Here is the May 2014 follow-up to my post on the July 2013 track map for female polar bears being followed by satellite in the Beaufort Sea by the US Geological Survey (USGS) – “Ten out of ten polar bears being tracked this summer in the Beaufort Sea are on the ice.”
See that post for methods and other background on this topic, and some track maps from 2012 (also available at the USGS website here).
The USGS track map May 2014 is copied below (Fig. 1).
Compare this to April’s map (Fig. 2) – the 24 bears from April are down to 20 and the bears are spreading out a bit from the area on the central Alaskan coast where they were originally tagged. Fifteen of these bears have satellite collar transmitters [and therefore are females] and 5 of these bears have glue-on satellite transmitters [either males or subadult animals].
Some comments on the polar bear video cam footage released June 6 by USGS and stories on it run by the media follow.
It would have been nice to know which of the above bears (if any) was wearing the “Point of View” (POV) camera that the video footage recently released by USGS June 6, 2014, see stories below, with links to the video. [USGS press release here]
The story I found first is brief, thankfully (via Alaska Dispatch):
“Scientists release camera footage with a polar bear point-of-view: Researchers with the U.S. Geological Survey have released video footage taken from cameras attached to wild polar bears in Northern Alaska. The USGS put cameras on four female polar bears they found on Beaufort Sea ice, north of Prudhoe Bay, in April. … The USGS said it hopes to use the video, as part of the agency’s Changing Arctic Ecosystems initiative, to better understand how melting sea ice is affecting the bears by matching the video showing their specific activities with satellite global positioning data.”
However, the story run by CTV (by Dan Joling, The Associated Press) includes an outrageous photo caption that states: “More than two-thirds of the world’s polar bears will be killed off by 2050 – the species completely gone from Alaska – because of thinning sea ice from global warming in the Arctic, government scientists forecast Friday.” [my bold]
[Seriously? Not “might” but “will be killed off”…and extirpated from Alaska, no question about it. Computer model predictions are now absolute prophesies!]
The story itself goes on:
“The cameras are part of a study to find out how polar bears, listed as a threatened species, are responding to sea ice loss from global warming. Scientists in the Beaufort are generally limited to about six weeks of field work each spring, between the time it’s light enough to work and before ice begins to break up.
“It’s all information that we wouldn’t be able to get otherwise,” said Todd Atwood, research leader for the USGS Polar Bear Research Program, from his office in Anchorage.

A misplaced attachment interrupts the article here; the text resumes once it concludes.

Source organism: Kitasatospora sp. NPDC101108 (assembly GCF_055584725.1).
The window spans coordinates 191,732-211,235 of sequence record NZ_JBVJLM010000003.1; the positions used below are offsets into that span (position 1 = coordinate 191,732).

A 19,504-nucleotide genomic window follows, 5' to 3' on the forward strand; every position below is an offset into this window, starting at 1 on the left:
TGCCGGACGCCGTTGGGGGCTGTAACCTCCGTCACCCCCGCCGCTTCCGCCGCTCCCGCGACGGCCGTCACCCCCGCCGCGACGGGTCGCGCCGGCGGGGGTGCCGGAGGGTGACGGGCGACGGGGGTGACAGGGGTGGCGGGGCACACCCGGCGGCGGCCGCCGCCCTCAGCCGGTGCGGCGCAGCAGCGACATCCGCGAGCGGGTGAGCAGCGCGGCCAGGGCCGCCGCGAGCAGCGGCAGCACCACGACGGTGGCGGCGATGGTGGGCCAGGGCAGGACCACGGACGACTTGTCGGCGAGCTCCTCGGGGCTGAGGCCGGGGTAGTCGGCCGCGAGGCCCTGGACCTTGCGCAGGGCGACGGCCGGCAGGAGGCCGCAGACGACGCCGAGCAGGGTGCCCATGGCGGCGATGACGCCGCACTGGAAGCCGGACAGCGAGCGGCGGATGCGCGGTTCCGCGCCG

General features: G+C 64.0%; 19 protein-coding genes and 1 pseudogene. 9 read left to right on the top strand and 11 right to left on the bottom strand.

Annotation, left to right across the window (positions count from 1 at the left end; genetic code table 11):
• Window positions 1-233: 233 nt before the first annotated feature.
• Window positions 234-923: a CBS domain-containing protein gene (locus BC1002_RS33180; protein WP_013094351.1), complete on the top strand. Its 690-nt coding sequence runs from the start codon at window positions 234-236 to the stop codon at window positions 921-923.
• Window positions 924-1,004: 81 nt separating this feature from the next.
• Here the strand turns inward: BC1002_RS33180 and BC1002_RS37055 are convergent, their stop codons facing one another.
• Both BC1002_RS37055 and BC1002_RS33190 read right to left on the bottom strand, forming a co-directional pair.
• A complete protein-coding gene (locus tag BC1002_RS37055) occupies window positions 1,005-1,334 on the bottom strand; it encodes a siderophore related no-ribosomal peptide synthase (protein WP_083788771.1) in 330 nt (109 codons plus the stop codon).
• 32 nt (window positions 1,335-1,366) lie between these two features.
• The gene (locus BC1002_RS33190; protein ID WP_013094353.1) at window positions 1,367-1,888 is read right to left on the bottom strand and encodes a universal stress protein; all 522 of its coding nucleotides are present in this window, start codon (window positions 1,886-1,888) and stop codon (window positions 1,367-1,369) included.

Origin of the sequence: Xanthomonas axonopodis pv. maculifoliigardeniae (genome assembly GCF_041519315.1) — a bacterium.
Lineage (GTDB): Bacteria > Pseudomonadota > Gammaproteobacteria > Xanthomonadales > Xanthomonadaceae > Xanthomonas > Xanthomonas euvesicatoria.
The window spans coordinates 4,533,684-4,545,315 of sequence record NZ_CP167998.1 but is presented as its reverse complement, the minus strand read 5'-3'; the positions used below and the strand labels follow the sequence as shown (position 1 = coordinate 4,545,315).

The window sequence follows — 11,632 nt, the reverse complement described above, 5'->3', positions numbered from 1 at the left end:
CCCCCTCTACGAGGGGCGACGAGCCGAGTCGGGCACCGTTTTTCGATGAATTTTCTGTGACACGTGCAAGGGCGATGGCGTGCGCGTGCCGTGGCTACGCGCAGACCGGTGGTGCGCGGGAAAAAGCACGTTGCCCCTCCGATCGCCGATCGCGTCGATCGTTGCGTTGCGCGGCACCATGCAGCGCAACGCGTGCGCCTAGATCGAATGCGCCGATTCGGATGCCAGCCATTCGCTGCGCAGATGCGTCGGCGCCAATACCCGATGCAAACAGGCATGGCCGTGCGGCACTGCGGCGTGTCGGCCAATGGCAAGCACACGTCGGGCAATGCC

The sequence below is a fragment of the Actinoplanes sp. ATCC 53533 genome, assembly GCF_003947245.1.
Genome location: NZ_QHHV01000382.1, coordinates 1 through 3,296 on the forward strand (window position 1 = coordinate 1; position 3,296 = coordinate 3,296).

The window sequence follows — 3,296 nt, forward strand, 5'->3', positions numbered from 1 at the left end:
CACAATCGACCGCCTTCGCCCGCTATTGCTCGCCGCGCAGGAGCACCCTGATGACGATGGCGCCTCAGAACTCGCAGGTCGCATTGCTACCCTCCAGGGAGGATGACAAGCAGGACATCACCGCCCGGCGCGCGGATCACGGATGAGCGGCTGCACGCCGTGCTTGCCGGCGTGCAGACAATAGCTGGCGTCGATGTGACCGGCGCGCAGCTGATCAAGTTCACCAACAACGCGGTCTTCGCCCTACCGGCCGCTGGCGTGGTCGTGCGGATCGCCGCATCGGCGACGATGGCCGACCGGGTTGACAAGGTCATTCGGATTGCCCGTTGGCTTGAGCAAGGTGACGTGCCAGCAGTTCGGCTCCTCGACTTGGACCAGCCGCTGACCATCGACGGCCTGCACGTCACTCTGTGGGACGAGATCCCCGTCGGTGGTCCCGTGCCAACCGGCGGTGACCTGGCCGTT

The collars were attached in April and collected eight to 10 days later as a test run of how they eventually will be deployed for longer periods.
Cameras were attached to two bears in 2013, but the batteries could not handle Arctic temperatures, Atwood said.
Redesigned collars were attached to four females that already were going to be captured for blood samples on a study of behaviour and energy expenditure led by USGS research biologist Anthony Pagano. The bears already carry collars with GPS recording data and accelerometers, an activity sensor that records whether a bear is resting, walking, swimming or hunting.”
Atwood said the 38 to 40 hours of video from the neck cameras have yielded surprises — such as the female bear and a male tussling with a seal carcass in what might be courting behaviour.
“The fact that they appear to be playing around with their food, we’re not sure what that means,” he said.
Other footage shows a bear pursuing a seal underwater. Polar bear hunting behaviour generally is thought to consist largely of waiting beside a breathing hole or collapsing lairs of ringed seals.
The female at one point drops a frozen seal carcass in seawater and scientists speculate she’s trying to thaw it out, Atwood said.” [my bold]
My comments – Interesting video but not quite as “astonishing” as some news reports have made it out to be. It required some labeled comments to make it understandable, since it would not really be clear to non-biologists what the bears were doing.
And I’m going to suggest that the notion that this bit of technology is going to help USGS biologists “better understand how melting sea ice is affecting the bears by matching the video showing their specific activities with satellite global positioning data” is a bit of wishful thinking.
Are they hoping to catch a bear dying on video, or having bad luck catching a seal, or falling through thin ice – all to be blamed on “melting ice” and global warming? It might give them useful PR footage (clearly it’s been useful already for that purpose, as shown by the CTV/Associated Press story), but scientifically useful video documenting global warming effects on the bears? Doubtful.
With no prior footage under different conditions with which to compare, at best such video would qualify as anecdotal information. And as I’ve said before (in relation to claims of increasing incidents of cannibalism), anecdotes will be of very little use to a scientific investigation of this kind – it won’t be evidence of anything.
[update – the Smithsonian Magazine (June 9) also ran a short story on this video footage, see it here]